How Ballistic Parachutes Slowly Lower Entire Airplanes From The Sky, Preventing Violent Crashes


A pretty wild video has been shared with me in the Autopian’s internal Slack chatroom. A plane in Belgium crashed, but the pilot quite literally walked away from the wreck. It’s thanks to a ballistic parachute system that turned what could have been a horrifying crash into something far less violent.

Details on this particular crash are pretty thin at the moment, but we do have some information. On July 15, an ultralight aircraft was flying through Sint-Andries in Belgium when an emergency occurred, reports news site VRT NWS. At this time it’s unclear what the emergency was, but the pilot deployed a potentially lifesaving device.

The plane and its pilot then came to a relatively gentle crash on a road thanks to a whole aircraft rescue parachute system. It was captured by a passerby and it’s easy to see why it’s doing rounds on the net:

Some people commenting on social media believe that the aircraft involved here is a Cirrus SR22. It’s a good guess, but there’s a different plane involved.

I’ll explain why people think it’s a Cirrus. Here in the United States, whole aircraft parachute systems are known in part because of their application in Cirrus aircraft. These planes are really clever in their design. In an emergency, the pilot of a Cirrus SR20, SR22, and Vision SF50 jet can pull a red handle that activates the Cirrus Airframe Parachute System (CAPS).

Cirrus Aircraft

Here’s how it works.

When the pilot pulls the handle, a rocket fires off to deploy the aircraft’s parachute. It takes about 45 pounds of force on the handle to start the rocket’s ignition process. That’s in part so that you don’t blow your ‘chute on a hard landing. Here are what the rockets look like.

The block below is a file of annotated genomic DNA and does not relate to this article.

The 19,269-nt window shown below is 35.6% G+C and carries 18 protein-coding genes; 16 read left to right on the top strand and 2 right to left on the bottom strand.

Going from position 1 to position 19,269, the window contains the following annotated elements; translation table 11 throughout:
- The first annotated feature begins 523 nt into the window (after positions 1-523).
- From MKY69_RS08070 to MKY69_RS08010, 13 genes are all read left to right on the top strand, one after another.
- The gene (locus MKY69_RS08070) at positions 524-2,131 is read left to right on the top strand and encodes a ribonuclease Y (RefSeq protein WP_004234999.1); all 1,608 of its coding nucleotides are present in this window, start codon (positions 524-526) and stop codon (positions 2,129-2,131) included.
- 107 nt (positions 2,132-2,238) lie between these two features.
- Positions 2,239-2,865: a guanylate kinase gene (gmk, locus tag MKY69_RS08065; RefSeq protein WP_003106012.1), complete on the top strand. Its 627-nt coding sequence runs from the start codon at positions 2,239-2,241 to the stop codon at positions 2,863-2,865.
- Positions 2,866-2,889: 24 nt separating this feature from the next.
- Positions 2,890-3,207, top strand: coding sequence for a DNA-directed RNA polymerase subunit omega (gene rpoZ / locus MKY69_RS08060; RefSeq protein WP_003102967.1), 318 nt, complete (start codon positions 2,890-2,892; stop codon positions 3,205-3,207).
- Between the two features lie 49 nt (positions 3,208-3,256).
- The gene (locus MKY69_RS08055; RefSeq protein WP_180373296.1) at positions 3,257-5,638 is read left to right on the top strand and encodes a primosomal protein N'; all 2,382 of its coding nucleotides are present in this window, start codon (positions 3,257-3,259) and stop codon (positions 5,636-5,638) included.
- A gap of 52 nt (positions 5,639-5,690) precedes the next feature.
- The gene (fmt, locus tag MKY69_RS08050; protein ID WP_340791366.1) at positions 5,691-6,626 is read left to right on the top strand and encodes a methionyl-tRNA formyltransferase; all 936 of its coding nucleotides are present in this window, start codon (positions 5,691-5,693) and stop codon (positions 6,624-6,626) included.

BRS Aerospace, a manufacturer of ballistic parachute systems and supplier for Cirrus, says its rockets accelerate over 100 mph in the first tenth of a second after ignition. And the whole firing sequence takes just a second. For Cirrus, it’s designed to bring the aircraft to a largely level descent at a rate of less than 1,700 feet per minute, or about 19 mph.

BRS parachute systems are available for a variety of aircraft, including the Cessna 172 and 182. Here’s an illustration of how the parachute works with that plane:

BRS Aerospace

In Cirrus aircraft, the system is more than just a parachute. The airframe, seats, and landing gear are all designed to collectively absorb energy in an impact. The seats are built with a honeycomb-like structure designed to transmit as little force to the plane’s occupants as possible. Cirrus says that when CAPS is deployed, your impact should be the equivalent of being dropped from 13 feet.

And in case you’re wondering, here’s an illustration on where everything is in a Cirrus SR22:


The pilot reaches up and pulls on the handle. That pulls an activation cable, which leads out to behind the cabin and into a compartment housing the rocket assembly next to the parachute assembly.

There are two types of ignitors. One is a percussion ignitor, which is described as:

In the percussion fired ignition system the rocket motor is mounted in a launch tube on top of a rocket motor base and an igniter assembly. The igniter assembly contains two primers and dual firing trains containing black powder and magnesium. The rocket motor base is mounted atop the igniter assembly and contains a secondary booster charge of black powder and magnesium.

When the activation cable moves the plunger approximately ½ inch, a spring compresses and two ball bearings fall free of the plunger and igniter body allowing the plunger to move rapidly opposite the direction of the activation cable, the plunger then makes contact with the firing pins, which in turn strike the primers, firing the system.

The other is an electrical ignitor, which replaces the two primers and secondary booster charge with electrical contacts. Yanking the cable closes a circuit, which initiates the firing process.

The parts of the parachute system are packaged under breakaway panels. So if you walked up to a plane with a parachute system you wouldn’t know unless you saw the warning labels.